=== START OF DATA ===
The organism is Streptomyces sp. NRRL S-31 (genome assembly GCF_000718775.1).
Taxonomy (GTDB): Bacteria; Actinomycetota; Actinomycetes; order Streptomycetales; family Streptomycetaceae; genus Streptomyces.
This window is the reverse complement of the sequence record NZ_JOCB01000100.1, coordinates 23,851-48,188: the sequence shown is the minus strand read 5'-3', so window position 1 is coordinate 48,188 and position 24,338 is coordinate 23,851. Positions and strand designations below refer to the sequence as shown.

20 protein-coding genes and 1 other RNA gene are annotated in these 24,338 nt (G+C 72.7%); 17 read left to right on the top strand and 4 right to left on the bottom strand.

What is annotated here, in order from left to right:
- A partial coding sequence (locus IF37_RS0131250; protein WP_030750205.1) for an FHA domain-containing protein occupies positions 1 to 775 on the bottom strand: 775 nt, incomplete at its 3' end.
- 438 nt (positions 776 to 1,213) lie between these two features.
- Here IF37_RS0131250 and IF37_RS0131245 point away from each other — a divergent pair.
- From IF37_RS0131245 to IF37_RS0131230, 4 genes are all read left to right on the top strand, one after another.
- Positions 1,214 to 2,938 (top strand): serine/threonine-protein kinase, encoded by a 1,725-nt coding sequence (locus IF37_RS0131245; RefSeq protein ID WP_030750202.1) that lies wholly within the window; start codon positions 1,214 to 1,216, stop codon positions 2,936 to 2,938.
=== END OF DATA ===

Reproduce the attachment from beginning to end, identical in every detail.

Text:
The organism is Streptomyces sp. NRRL S-31 (genome assembly GCF_000718775.1).
Taxonomy (GTDB): Bacteria; Actinomycetota; Actinomycetes; order Streptomycetales; family Streptomycetaceae; genus Streptomyces.
This window is the reverse complement of the sequence record NZ_JOCB01000100.1, coordinates 23,851-48,188: the sequence shown is the minus strand read 5'-3', so window position 1 is coordinate 48,188 and position 24,338 is coordinate 23,851. Positions and strand designations below refer to the sequence as shown.

20 protein-coding genes and 1 other RNA gene are annotated in these 24,338 nt (G+C 72.7%); 17 read left to right on the top strand and 4 right to left on the bottom strand.

What is annotated here, in order from left to right:
- A partial coding sequence (locus IF37_RS0131250; protein WP_030750205.1) for an FHA domain-containing protein occupies positions 1 to 775 on the bottom strand: 775 nt, incomplete at its 3' end.
- 438 nt (positions 776 to 1,213) lie between these two features.
- Here IF37_RS0131250 and IF37_RS0131245 point away from each other — a divergent pair.
- From IF37_RS0131245 to IF37_RS0131230, 4 genes are all read left to right on the top strand, one after another.
- Positions 1,214 to 2,938 (top strand): serine/threonine-protein kinase, encoded by a 1,725-nt coding sequence (locus IF37_RS0131245; RefSeq protein ID WP_030750202.1) that lies wholly within the window; start codon positions 1,214 to 1,216, stop codon positions 2,936 to 2,938.